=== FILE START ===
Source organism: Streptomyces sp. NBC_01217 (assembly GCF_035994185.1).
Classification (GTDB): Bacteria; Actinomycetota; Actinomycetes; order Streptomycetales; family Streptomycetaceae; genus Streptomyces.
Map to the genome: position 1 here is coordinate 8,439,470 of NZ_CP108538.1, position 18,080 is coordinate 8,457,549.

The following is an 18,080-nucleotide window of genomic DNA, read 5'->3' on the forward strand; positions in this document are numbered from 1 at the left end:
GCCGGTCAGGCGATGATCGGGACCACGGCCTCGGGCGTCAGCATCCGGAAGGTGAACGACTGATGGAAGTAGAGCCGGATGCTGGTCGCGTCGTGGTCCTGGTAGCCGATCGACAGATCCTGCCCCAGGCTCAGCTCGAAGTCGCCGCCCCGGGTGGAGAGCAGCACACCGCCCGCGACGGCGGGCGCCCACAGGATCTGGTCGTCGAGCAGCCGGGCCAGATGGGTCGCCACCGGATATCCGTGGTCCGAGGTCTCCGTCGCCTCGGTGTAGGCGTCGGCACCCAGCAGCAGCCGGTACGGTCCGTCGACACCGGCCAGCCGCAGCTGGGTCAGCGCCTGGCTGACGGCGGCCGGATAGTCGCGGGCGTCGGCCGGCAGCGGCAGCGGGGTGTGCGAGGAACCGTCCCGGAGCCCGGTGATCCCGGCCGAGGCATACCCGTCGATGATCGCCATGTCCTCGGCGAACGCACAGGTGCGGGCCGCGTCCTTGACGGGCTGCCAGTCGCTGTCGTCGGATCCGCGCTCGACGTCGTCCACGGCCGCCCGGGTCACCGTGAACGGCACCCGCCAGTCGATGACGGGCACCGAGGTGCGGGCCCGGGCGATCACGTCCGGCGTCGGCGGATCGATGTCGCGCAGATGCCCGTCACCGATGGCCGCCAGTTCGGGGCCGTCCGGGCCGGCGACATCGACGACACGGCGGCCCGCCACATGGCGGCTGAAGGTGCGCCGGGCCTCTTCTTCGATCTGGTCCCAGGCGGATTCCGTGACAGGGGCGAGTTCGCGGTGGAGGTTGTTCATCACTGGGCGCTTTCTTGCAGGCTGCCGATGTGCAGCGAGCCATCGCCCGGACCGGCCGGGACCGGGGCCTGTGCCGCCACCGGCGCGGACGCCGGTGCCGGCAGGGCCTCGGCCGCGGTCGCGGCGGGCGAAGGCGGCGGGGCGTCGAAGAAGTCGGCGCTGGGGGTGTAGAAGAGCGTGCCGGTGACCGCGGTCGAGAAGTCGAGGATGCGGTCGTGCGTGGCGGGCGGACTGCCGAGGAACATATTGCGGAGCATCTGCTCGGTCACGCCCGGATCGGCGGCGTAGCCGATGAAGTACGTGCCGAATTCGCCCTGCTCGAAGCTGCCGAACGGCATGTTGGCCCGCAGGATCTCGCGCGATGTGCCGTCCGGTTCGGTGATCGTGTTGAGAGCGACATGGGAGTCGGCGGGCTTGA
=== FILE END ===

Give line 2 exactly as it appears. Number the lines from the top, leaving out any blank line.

Classification (GTDB): Bacteria; Actinomycetota; Actinomycetes; order Streptomycetales; family Streptomycetaceae; genus Streptomyces.